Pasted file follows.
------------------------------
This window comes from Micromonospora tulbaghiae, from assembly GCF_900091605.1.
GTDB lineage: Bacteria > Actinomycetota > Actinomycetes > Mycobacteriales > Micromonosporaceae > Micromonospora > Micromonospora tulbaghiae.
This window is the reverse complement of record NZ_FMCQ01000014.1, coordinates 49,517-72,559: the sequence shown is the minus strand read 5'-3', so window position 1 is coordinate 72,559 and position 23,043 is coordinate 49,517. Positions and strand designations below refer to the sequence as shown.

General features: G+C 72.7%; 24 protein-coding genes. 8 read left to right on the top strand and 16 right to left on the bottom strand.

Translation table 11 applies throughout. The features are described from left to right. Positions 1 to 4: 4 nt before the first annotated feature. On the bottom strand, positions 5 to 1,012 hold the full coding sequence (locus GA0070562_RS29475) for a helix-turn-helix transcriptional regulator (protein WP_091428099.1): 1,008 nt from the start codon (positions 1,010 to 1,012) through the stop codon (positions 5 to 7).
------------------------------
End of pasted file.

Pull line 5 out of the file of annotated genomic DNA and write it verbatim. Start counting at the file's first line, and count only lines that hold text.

Translation table 11 applies throughout. The features are described from left to right. Positions 1 to 4: 4 nt before the first annotated feature. On the bottom strand, positions 5 to 1,012 hold the full coding sequence (locus GA0070562_RS29475) for a helix-turn-helix transcriptional regulator (protein WP_091428099.1): 1,008 nt from the start codon (positions 1,010 to 1,012) through the stop codon (positions 5 to 7).